Gahanna Lincoln High School seniors hope to take "One Step at A Time but Always Forward," the class motto, following graduation ceremonies at 9:30 a.m. Saturday, May 25, at the Jerome Schottenstein Center, 555 Borror Drive in Columbus.

Gahanna-Jefferson Public Schools Superintendent Steve Barrett said he's proud of the class of 548.

"They are exceptional students from diverse backgrounds and are well prepared for what lies ahead," he said. "Our seniors are incredibly talented and have excelled in many ways during their time at GLHS.

"I have enjoyed watching the class of 2019 compete and perform on the athletic field, in concerts and plays, and in academic competitions. We hope they remember their time at Gahanna-Lincoln High School fondly and come back to visit."

Principal Jessica Slocum said the senior class has been a remarkable one.

"It has been a privilege and honor to serve as their principal," she said. "Congratulations to the class of 2019 for their many accomplishments and for being exceptional leaders in and outside the classroom."

Senior Bronte Johnson said she has been with the class from the start, having attended Blacklick Elementary School, Gahanna Middle School South and then the high school.

"Over the course of several years, I have had the opportunity to meet and get to know so many kids," she said. "Together, we have all suffered through embarrassing failures, celebrated memorable moments and witnessed heartwarming achievements."

What she thinks is especially unique about this class is its closeness.

"Over the course of our educational career, the class of 2019 has managed to develop a bond so unique, so personal, that no other class even comes close," she said. "Having been so heavily involved in extracurriculars and sports, I have been able to witness almost every aspect of our school. I have observed, interacted with, and experienced each unique niche of Gahanna Lincoln High School."

As a class leader, Johnson said, she has been active in numerous clubs such as Link Crew, Multicultural Club, National Honor's Society and Anime Club.

She also has been involved in track and field, women's golf, and as a member of the speech and debate team.

"Regardless of wherever I was at any moment of time, this bond and overwhelming sense of belonging amongst us all had never faded," she said. "A few years ago, however, this bond was tested when we had experienced significant loss within our school. These hard times left many of us in pain, grieving or hurting."

Johnson said she was able to watch as the students came together as a class to heal one another.

"Together, we have been able to overcome obstacles, suffer through hardships and support one another in times of need," she added. "What I think makes the Class of 2019 stand out is simply how much we care for one another. How diverse we are, and although it sounds cliche, how we have grown as a family."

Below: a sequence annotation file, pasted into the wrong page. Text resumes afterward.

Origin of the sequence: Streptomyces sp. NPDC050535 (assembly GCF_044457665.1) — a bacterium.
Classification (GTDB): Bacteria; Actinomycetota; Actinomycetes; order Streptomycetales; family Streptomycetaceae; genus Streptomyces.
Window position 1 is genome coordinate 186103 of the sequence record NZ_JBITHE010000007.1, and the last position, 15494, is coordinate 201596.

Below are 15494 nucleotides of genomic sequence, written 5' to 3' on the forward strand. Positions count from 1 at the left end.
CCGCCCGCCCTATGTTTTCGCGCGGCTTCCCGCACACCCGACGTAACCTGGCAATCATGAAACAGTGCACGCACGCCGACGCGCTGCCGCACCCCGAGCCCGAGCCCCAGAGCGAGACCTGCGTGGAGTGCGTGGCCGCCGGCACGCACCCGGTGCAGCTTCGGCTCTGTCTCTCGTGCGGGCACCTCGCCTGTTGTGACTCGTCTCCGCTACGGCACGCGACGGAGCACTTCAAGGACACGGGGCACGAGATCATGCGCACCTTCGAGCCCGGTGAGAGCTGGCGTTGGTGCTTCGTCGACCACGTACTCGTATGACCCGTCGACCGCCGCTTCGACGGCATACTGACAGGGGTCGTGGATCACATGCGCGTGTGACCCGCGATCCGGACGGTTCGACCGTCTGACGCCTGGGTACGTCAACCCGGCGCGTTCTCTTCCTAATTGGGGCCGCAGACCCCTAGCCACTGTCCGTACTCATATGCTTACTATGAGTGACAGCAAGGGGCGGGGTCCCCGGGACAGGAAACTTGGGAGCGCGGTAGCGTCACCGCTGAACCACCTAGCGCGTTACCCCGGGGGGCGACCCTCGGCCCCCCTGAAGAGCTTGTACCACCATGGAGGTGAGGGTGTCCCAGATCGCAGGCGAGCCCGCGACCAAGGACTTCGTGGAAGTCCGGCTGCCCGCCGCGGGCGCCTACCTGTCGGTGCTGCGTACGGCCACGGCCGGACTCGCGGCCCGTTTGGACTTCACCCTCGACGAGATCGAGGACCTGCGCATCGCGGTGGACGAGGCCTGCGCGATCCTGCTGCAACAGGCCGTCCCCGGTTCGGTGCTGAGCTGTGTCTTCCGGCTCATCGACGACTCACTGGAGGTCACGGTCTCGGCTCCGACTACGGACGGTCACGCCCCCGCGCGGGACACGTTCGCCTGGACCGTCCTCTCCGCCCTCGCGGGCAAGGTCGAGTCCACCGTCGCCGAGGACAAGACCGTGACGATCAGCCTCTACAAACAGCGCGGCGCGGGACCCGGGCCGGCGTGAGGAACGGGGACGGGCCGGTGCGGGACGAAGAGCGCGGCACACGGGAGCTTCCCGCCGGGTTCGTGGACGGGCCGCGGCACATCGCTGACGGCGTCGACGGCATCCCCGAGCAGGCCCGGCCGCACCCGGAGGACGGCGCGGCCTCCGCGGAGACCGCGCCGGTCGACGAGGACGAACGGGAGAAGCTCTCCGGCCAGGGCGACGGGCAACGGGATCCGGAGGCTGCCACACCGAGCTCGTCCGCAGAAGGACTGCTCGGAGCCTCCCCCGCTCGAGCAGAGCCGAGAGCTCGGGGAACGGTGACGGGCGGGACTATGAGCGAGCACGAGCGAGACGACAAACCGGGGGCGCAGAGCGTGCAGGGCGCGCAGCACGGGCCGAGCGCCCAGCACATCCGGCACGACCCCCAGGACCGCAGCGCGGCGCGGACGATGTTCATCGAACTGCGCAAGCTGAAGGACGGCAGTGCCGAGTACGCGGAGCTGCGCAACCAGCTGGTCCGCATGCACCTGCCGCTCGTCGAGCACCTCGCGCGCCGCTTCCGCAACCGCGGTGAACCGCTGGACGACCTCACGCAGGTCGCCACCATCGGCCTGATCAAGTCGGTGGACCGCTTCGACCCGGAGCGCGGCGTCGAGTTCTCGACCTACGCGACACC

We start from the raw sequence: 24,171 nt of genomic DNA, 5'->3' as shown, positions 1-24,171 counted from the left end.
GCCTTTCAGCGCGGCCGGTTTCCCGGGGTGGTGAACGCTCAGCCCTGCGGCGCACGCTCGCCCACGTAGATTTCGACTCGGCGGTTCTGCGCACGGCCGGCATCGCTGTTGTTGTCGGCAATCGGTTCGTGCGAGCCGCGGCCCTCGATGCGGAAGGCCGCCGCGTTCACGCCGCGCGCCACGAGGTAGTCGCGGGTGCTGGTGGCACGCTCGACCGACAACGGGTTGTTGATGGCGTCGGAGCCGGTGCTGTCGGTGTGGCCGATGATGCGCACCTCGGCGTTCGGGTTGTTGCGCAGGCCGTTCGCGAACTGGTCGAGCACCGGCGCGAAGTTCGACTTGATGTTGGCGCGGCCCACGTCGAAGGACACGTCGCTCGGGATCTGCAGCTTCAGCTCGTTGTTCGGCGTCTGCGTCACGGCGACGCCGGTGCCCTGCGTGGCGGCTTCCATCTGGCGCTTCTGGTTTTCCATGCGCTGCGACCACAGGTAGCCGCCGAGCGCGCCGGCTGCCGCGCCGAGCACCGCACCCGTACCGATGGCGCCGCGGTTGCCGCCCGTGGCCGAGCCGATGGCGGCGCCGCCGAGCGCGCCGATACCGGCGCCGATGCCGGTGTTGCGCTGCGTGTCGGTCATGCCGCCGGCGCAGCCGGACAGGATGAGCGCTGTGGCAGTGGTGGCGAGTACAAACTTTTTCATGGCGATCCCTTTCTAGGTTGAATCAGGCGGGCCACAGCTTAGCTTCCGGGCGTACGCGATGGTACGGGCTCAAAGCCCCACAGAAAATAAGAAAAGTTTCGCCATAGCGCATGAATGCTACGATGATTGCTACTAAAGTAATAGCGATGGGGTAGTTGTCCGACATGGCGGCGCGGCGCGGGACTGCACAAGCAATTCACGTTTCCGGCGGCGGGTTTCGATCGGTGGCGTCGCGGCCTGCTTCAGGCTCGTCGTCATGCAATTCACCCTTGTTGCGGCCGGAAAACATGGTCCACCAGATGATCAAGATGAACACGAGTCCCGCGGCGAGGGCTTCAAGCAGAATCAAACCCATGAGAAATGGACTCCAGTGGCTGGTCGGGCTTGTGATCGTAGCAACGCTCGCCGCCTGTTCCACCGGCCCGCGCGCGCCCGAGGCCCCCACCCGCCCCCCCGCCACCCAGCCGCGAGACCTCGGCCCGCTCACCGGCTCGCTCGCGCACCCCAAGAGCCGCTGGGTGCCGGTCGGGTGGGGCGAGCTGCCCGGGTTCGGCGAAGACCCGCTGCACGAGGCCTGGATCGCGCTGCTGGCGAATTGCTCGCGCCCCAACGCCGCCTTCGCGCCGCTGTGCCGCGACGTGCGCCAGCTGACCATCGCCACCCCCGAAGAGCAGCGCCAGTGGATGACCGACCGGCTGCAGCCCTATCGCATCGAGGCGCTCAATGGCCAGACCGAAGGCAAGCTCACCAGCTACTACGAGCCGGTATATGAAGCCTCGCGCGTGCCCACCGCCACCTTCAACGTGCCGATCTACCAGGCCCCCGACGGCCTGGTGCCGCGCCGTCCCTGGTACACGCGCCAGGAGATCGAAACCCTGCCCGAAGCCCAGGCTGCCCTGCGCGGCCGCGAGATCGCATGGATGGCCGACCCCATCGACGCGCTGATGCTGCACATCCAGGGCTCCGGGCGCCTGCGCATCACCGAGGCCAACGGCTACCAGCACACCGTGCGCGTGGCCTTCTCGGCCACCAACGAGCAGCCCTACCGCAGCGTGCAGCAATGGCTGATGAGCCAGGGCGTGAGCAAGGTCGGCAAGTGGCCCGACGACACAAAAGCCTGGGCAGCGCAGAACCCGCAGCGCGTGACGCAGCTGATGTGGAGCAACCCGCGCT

Slocum said the members of the class will be missed.

"We wish them all the best in their future endeavors," she said.

Columbus Academy

At Columbus Academy, 99 seniors are expected to graduate at 9 a.m. June 6 at the school, 4300 Cherry Bottom Road in Gahanna, said Bob Lee, director of communications and marketing for the private school.

Parking is available on any of the school's campus lots that morning, Lee said. No tickets are required for the event.

Robert L. Solomon II, assistant vice provost for Ohio State University Office of Diversity and Inclusion, will serve as the guest speaker at school's 106th commencement, Lee said.

Solomon was a member of the school's board of trustees from 2009 to 2015, and two of his children are alumni, Lee said.

Solomon said he was honored and humbled by the request to speak during commencement.

"We were an active part of the (Columbus Academy) family for nine years, which were among the most rewarding years of our children's education," he said. "Academy does an exceptional job of preparing our students to serve, lead, think critically and care about their world. I can think of no greater honor than to have contributed to the (Columbus Academy) mission and to have made friends for life among the parents, students, faculty, staff and administration who took that special journey along with me."

The school doesn't rank its students, so it doesn't have valedictorians, Lee said.

The graduating class includes 12 National Merit Scholarship Program semifinalists, he said.

Melissa Soderberg, head of school at Columbus Academy, said commencement will conclude a stellar year for the school, one in which students and faculty members achieved national and global recognition for their ideas and talents, excelled in both athletics and the arts and began facility projects that will enhance opportunities for students to realize their potential, among other accomplishments.

Columbus Academy's 2019 graduates will be missed for their multifaceted talents and contributions to the school, said Cory Izokaitis, head of upper school for Columbus Academy.

"They showed us time and time again what it meant to work hard and play hard, all while finding time to give back to their community," Izokaitis said. "We wish these young men and women well in the next chapter of their journey, and we cannot wait to hear back from them for years to come."

Most of the school's students are from New Albany, with Gahanna a close second.

According to school figures from January, 27.9% of the students come from New Albany. Other communities represented include Gahanna, 21.9%; Columbus, 7.6%; Westerville, 7.3%; Olentangy, 6.3%; Dublin, 5.4%; Bexley, 5%; Pickerington, 3%; Upper Arlington, 2.9%; and Worthington, 2.4%.

ThisWeek reporter Sarah Sole contributed to this story.